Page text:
March 29, 2018 / 6:26 PM / a year ago

GRAINS-Corn, soy futures soar on bullish USDA plantings forecast

    * USDA sees reduced corn, soy acres in 2018, surprising
trade
    * CBOT corn surges 3 percent, soybeans 2 percent
    * USDA corn, soy stocks figures top expectations
    * Wheat follows firm trend despite expected acreage growth 

 (New throughout; updates prices, adds quotes, changes byline,
changes dateline, previous SINGAPORE/PARIS)
    By Julie Ingwersen
    CHICAGO, March 29 (Reuters) - U.S. corn futures jumped more
than 3 percent on Thursday and soybeans surged 2 percent after
the U.S. Department of Agriculture stunned traders by projecting
a year-on-year decline in plantings of both crops. 
    Chicago Board of Trade wheat futures followed the firm
trend, despite the USDA's forecast of an expansion in total
wheat plantings from a year ago.
    As of 12:58 p.m. CDT (1758 GMT), CBOT May corn was up
13 cents at $3.86-1/2 a bushel. May soybeans were up 25
cents at $10.43 a bushel and May wheat was up 6-1/4 cents
at $4.51-3/4.
    The most-active corn contract was on track to post its
biggest single-day climb since Aug. 31 after the USDA forecast
U.S. corn plantings for 2018 at 88.026 million acres, down 2
percent from 2017 and below an average of trade expectations.

    The government projected soybean plantings at 88.982 million
acres, down 1 percent from 2017 and below a range of estimates
from analysts, most of whom were expecting an increase in
soybean acreage.
    "With both corn and soybean acres down from a year ago and
expectations, it seems that the relatively poor returns for both
crops (historically), along with the prospect of losing soybean
business with China, has cooled expansion of total acres," said
Alex Norton, analyst at Beeson Inc.
    The market shrugged off pressure from the USDA's
larger-than-expected quarterly corn and soy stocks figures. The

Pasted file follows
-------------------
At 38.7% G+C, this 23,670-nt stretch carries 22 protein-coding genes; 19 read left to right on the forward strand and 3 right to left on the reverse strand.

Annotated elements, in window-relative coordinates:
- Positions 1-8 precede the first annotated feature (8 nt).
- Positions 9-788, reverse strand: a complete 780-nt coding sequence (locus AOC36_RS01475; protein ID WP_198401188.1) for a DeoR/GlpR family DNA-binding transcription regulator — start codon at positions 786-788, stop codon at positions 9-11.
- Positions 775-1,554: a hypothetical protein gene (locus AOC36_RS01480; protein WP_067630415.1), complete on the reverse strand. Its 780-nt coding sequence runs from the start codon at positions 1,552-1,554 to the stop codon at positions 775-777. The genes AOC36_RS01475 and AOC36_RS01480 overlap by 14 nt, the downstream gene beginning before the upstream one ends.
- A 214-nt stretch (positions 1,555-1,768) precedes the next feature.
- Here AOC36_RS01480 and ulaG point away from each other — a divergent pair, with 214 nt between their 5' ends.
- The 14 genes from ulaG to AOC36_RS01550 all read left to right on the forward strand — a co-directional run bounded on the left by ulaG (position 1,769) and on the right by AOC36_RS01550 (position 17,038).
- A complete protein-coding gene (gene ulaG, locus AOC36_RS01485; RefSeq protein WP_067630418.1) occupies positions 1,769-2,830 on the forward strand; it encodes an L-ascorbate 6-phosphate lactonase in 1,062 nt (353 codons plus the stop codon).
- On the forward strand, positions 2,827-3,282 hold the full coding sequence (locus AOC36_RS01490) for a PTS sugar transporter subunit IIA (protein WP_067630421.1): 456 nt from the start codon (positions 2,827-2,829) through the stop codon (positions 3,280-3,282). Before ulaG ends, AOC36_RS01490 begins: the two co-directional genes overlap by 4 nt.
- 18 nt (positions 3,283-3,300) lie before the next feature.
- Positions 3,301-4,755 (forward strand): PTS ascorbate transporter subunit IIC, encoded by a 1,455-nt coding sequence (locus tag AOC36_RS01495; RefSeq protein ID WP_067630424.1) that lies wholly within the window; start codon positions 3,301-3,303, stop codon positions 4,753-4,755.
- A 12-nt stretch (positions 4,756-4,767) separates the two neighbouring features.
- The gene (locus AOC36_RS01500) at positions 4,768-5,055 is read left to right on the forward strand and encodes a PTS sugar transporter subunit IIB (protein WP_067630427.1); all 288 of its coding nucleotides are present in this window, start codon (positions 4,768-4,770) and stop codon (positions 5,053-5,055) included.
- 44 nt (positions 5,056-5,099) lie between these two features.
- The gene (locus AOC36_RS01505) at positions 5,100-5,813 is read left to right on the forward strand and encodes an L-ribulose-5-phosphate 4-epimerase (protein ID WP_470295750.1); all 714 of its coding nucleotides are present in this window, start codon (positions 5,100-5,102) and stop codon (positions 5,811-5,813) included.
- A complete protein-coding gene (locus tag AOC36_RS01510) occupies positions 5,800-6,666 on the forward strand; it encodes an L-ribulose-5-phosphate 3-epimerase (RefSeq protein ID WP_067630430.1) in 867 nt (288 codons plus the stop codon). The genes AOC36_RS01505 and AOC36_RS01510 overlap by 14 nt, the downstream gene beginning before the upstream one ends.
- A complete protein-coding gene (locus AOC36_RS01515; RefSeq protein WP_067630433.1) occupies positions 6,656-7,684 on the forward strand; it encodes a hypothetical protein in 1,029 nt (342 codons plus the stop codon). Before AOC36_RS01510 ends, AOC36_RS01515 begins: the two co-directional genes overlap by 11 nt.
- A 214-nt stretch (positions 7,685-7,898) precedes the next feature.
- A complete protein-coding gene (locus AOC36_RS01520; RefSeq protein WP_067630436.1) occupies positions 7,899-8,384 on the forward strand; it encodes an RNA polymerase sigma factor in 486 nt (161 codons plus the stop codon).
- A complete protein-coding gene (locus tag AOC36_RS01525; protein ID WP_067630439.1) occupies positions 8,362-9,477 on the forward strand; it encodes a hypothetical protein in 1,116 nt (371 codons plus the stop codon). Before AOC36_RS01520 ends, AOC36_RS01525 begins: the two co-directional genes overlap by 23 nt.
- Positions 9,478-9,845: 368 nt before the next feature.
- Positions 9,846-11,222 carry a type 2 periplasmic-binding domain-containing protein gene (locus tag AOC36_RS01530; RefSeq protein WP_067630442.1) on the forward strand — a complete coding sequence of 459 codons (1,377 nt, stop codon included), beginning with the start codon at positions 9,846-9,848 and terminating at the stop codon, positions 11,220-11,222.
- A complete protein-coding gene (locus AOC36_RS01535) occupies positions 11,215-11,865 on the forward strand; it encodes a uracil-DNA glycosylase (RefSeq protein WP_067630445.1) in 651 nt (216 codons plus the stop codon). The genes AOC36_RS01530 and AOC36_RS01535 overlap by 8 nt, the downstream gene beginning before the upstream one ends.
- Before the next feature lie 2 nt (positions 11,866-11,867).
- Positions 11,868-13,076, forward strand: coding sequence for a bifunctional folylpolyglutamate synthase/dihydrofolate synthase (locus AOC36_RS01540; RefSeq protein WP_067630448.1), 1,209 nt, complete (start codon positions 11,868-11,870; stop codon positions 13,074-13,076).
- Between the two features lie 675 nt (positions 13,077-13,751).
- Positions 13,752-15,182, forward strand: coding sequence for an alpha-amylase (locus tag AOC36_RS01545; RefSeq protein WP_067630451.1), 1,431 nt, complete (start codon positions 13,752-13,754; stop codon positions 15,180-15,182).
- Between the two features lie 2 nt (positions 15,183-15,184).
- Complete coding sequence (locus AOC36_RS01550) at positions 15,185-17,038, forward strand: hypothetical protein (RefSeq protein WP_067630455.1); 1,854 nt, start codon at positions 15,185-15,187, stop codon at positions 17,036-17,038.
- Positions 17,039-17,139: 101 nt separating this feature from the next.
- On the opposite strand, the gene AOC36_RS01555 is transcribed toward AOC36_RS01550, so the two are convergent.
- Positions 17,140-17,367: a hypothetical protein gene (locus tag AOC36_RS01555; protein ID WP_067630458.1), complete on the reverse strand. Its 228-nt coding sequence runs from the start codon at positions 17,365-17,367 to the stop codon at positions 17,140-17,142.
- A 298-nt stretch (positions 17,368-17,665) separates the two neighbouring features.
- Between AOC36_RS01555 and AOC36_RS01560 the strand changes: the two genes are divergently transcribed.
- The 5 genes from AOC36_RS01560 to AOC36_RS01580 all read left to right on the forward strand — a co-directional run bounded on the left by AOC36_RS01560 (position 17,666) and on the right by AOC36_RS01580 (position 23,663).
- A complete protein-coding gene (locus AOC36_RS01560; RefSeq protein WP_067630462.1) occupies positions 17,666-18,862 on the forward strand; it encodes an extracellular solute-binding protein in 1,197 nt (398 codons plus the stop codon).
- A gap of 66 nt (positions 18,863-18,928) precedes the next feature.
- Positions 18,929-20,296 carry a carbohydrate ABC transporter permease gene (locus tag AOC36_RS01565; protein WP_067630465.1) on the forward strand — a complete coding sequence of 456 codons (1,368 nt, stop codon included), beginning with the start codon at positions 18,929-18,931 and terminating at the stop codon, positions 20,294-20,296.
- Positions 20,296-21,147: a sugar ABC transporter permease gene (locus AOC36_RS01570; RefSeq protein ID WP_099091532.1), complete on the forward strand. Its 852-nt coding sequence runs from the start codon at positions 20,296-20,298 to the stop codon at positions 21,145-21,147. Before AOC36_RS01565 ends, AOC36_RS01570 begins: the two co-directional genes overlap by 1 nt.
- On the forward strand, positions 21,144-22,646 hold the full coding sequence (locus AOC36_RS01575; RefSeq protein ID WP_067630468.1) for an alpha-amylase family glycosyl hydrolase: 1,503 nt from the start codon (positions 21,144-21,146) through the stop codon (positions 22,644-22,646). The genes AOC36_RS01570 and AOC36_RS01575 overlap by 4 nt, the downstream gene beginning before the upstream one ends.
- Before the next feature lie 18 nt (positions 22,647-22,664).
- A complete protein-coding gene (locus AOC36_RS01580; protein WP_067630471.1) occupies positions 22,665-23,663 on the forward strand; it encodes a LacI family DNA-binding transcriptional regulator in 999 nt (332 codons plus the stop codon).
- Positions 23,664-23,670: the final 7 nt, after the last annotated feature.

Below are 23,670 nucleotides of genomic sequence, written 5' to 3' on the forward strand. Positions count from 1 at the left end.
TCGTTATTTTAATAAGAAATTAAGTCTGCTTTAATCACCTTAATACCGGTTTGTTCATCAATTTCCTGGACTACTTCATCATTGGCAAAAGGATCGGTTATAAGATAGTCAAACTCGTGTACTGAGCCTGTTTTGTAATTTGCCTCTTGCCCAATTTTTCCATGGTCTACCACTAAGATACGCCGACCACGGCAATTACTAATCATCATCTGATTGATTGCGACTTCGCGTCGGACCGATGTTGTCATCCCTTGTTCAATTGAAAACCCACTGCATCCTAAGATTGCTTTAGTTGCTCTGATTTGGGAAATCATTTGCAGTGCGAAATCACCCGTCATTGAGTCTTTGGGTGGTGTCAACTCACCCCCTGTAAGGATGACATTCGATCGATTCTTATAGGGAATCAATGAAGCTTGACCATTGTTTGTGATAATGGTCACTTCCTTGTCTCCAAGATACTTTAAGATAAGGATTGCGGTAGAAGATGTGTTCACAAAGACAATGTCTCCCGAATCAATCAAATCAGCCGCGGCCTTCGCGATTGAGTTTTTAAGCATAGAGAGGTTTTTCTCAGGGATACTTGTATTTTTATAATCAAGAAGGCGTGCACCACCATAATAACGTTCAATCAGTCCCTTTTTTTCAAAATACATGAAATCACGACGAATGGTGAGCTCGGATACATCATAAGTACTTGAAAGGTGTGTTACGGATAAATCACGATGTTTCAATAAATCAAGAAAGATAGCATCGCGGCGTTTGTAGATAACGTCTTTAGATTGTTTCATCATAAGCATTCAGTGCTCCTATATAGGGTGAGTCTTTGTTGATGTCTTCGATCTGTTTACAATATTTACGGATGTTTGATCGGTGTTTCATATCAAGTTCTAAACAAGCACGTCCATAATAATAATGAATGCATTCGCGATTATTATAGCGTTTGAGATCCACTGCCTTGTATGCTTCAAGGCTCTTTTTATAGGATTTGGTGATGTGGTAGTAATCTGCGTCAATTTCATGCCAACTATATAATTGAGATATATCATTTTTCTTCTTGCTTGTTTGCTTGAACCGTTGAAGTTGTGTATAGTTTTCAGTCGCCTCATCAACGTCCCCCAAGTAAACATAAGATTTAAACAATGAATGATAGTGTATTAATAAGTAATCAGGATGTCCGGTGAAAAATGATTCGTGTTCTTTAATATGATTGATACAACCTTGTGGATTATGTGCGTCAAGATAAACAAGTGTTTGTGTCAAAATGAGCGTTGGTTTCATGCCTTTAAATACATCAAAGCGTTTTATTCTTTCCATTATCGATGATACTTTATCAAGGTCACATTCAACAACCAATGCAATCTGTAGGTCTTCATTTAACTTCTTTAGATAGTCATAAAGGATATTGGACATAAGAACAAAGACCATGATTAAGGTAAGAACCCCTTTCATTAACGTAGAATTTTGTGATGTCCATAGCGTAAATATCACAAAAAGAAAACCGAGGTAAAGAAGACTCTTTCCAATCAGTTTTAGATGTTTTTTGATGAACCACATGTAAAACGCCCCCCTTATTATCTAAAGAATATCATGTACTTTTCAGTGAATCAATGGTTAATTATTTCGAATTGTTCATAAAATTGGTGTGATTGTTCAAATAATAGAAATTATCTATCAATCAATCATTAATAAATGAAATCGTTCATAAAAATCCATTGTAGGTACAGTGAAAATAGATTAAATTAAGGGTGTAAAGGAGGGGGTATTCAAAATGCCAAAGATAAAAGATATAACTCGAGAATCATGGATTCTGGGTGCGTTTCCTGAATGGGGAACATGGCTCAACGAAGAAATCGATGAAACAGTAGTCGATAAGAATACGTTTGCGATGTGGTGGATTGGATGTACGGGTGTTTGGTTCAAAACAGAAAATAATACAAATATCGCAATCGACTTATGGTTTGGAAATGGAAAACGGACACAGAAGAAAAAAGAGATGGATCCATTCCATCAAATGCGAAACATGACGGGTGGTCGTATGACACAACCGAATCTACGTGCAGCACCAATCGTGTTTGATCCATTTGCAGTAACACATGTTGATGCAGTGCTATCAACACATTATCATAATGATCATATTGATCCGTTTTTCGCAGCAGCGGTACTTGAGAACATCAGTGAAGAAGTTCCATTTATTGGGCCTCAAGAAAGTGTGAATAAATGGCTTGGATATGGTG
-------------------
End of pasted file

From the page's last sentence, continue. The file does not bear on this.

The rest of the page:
government reported March 1 corn stocks in all positions at
8.888 billion bushels and soybean stocks at 2.107 billion, both
above most analyst estimates.
    "The stocks data is actually a little bit negative," said
Jack Scoville, analyst at The Price Futures Group, adding,
"Overall, we do have the supply; that's not changing."
    CBOT wheat futures followed corn and soybeans higher,
despite the USDA forecasting an expansion in wheat acres. Most
of the growth came in plantings for spring wheat, which the
government put at 12.6 million acres, up from 11 million in
2017.
    The USDA reported March 1 wheat stocks at 1.494 billion
bushels, in line with expectations.
    "Farmers still see (spring wheat) as a potential
money-maker, following last year's weather-reduced crop. With
wheat stocks coming in near expectations, the bigger planted
area data provided some pressure to wheat markets, despite
strength for corn/beans," Norton said.
    
    CBOT prices as of 1:05 p.m. CDT (1805 GMT):  
                         Last     Net     Pct  Volume
                               change  change  
 CBOT wheat     WK8    451.75    6.25     1.4   73902
 CBOT corn      CK8    386.75   13.25     3.6  302503
 CBOT soybeans  SK8   1042.75   24.75     2.4  150414
 CBOT soymeal   SMK8   382.70   11.40     3.1   55623
 CBOT soyoil    BOK8    31.94    0.32     1.0   59563
    NOTE: CBOT May wheat, corn and soybeans shown in cents per
bushel, soymeal in dollars per short ton and soyoil in cents per
lb.

 (Additional reporting by Naveen Thukral in Singapore and
Sybille de La Hamaide in Parise; editing by David Goodman and
Jonathan Oatis)
  
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